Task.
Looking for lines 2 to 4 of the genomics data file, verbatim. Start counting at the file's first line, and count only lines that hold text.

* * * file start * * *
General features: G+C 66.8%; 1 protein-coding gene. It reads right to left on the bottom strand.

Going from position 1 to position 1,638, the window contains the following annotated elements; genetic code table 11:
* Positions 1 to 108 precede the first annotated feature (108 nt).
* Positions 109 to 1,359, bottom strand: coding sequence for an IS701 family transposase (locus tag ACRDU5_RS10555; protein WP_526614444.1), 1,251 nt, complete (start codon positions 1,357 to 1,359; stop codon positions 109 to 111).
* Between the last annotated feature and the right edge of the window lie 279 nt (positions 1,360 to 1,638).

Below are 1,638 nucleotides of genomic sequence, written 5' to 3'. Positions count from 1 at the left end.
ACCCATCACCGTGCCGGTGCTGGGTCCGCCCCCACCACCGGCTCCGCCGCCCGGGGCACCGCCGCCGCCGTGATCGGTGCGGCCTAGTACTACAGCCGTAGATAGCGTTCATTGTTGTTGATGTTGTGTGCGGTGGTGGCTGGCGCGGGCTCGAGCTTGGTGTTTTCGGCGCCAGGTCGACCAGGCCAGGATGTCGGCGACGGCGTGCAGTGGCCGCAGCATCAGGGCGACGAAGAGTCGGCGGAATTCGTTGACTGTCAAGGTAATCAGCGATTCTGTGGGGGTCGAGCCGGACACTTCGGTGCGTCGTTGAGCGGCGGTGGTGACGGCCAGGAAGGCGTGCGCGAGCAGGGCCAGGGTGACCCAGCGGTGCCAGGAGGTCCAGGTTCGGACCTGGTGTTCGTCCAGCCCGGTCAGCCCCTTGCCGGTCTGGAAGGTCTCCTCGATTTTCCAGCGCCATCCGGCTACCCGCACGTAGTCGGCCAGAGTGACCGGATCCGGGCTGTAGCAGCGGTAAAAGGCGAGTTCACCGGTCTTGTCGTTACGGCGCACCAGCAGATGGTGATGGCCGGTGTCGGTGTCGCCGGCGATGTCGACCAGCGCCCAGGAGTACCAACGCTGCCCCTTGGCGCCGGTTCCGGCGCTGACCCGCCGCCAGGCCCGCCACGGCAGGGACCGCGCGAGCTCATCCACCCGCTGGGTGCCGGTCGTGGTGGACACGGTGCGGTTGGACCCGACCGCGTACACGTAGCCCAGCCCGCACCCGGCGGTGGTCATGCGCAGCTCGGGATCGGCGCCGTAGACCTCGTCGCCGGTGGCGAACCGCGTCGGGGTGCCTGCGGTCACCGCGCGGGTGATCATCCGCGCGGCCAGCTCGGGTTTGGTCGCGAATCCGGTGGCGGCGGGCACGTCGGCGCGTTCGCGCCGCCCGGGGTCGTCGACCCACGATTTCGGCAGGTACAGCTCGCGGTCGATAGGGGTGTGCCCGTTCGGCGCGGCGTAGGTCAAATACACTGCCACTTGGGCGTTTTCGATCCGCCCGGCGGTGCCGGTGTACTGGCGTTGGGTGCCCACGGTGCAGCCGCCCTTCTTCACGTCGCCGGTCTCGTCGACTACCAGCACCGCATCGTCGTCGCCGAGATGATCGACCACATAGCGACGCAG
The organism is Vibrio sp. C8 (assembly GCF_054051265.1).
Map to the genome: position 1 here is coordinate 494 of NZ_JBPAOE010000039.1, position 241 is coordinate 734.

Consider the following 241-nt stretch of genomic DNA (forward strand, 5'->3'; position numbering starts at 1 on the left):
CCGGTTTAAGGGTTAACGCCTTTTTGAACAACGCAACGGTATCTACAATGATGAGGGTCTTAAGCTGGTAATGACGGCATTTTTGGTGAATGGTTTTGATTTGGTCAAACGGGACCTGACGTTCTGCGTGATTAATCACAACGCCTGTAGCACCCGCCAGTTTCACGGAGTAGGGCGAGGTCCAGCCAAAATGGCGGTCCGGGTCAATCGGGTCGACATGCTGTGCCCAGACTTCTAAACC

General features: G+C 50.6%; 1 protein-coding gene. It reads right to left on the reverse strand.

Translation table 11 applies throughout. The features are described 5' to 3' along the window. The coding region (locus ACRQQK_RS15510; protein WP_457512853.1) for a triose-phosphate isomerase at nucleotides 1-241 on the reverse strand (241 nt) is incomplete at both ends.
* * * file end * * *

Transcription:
Going from position 1 to position 1,638, the window contains the following annotated elements; genetic code table 11:
* Positions 1 to 108 precede the first annotated feature (108 nt).
* Positions 109 to 1,359, bottom strand: coding sequence for an IS701 family transposase (locus tag ACRDU5_RS10555; protein WP_526614444.1), 1,251 nt, complete (start codon positions 1,357 to 1,359; stop codon positions 109 to 111).